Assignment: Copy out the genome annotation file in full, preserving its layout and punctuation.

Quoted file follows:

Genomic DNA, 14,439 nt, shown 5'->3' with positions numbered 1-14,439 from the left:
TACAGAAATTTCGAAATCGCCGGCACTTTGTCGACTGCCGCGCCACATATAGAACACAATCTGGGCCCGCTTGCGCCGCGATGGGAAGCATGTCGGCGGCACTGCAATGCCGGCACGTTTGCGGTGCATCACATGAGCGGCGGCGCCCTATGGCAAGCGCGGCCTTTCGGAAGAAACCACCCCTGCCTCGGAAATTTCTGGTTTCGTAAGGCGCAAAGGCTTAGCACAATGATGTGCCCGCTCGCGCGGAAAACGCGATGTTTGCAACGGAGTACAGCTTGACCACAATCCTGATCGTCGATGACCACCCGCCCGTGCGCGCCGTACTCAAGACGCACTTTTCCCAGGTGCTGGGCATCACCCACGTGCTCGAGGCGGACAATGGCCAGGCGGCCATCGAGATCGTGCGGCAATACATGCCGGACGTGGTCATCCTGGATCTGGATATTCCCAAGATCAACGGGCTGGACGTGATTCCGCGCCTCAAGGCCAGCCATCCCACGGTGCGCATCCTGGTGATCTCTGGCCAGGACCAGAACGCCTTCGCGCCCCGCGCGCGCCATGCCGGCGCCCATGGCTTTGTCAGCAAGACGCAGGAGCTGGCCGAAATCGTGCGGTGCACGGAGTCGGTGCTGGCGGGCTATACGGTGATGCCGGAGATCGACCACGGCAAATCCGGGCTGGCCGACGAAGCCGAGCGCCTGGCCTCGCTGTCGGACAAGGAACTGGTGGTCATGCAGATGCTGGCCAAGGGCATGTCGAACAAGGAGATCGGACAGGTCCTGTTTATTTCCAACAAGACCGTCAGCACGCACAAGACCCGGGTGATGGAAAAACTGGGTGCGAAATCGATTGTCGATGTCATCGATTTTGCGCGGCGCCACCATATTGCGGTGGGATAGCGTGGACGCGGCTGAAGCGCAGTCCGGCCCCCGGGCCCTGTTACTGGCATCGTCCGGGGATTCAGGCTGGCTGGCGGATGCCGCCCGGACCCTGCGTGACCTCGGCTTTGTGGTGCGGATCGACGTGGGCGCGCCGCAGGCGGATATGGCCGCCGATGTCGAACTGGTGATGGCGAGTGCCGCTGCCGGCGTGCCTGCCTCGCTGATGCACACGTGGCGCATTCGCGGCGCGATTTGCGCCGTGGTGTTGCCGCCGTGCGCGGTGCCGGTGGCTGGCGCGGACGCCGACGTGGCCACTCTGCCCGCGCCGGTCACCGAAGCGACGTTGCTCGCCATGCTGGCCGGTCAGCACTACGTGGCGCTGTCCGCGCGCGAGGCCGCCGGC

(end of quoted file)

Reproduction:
Genomic DNA, 14,439 nt, shown 5'->3' with positions numbered 1-14,439 from the left:
TACAGAAATTTCGAAATCGCCGGCACTTTGTCGACTGCCGCGCCACATATAGAACACAATCTGGGCCCGCTTGCGCCGCGATGGGAAGCATGTCGGCGGCACTGCAATGCCGGCACGTTTGCGGTGCATCACATGAGCGGCGGCGCCCTATGGCAAGCGCGGCCTTTCGGAAGAAACCACCCCTGCCTCGGAAATTTCTGGTTTCGTAAGGCGCAAAGGCTTAGCACAATGATGTGCCCGCTCGCGCGGAAAACGCGATGTTTGCAACGGAGTACAGCTTGACCACAATCCTGATCGTCGATGACCACCCGCCCGTGCGCGCCGTACTCAAGACGCACTTTTCCCAGGTGCTGGGCATCACCCACGTGCTCGAGGCGGACAATGGCCAGGCGGCCATCGAGATCGTGCGGCAATACATGCCGGACGTGGTCATCCTGGATCTGGATATTCCCAAGATCAACGGGCTGGACGTGATTCCGCGCCTCAAGGCCAGCCATCCCACGGTGCGCATCCTGGTGATCTCTGGCCAGGACCAGAACGCCTTCGCGCCCCGCGCGCGCCATGCCGGCGCCCATGGCTTTGTCAGCAAGACGCAGGAGCTGGCCGAAATCGTGCGGTGCACGGAGTCGGTGCTGGCGGGCTATACGGTGATGCCGGAGATCGACCACGGCAAATCCGGGCTGGCCGACGAAGCCGAGCGCCTGGCCTCGCTGTCGGACAAGGAACTGGTGGTCATGCAGATGCTGGCCAAGGGCATGTCGAACAAGGAGATCGGACAGGTCCTGTTTATTTCCAACAAGACCGTCAGCACGCACAAGACCCGGGTGATGGAAAAACTGGGTGCGAAATCGATTGTCGATGTCATCGATTTTGCGCGGCGCCACCATATTGCGGTGGGATAGCGTGGACGCGGCTGAAGCGCAGTCCGGCCCCCGGGCCCTGTTACTGGCATCGTCCGGGGATTCAGGCTGGCTGGCGGATGCCGCCCGGACCCTGCGTGACCTCGGCTTTGTGGTGCGGATCGACGTGGGCGCGCCGCAGGCGGATATGGCCGCCGATGTCGAACTGGTGATGGCGAGTGCCGCTGCCGGCGTGCCTGCCTCGCTGATGCACACGTGGCGCATTCGCGGCGCGATTTGCGCCGTGGTGTTGCCGCCGTGCGCGGTGCCGGTGGCTGGCGCGGACGCCGACGTGGCCACTCTGCCCGCGCCGGTCACCGAAGCGACGTTGCTCGCCATGCTGGCCGGTCAGCACTACGTGGCGCTGTCCGCGCGCGAGGCCGCCGGC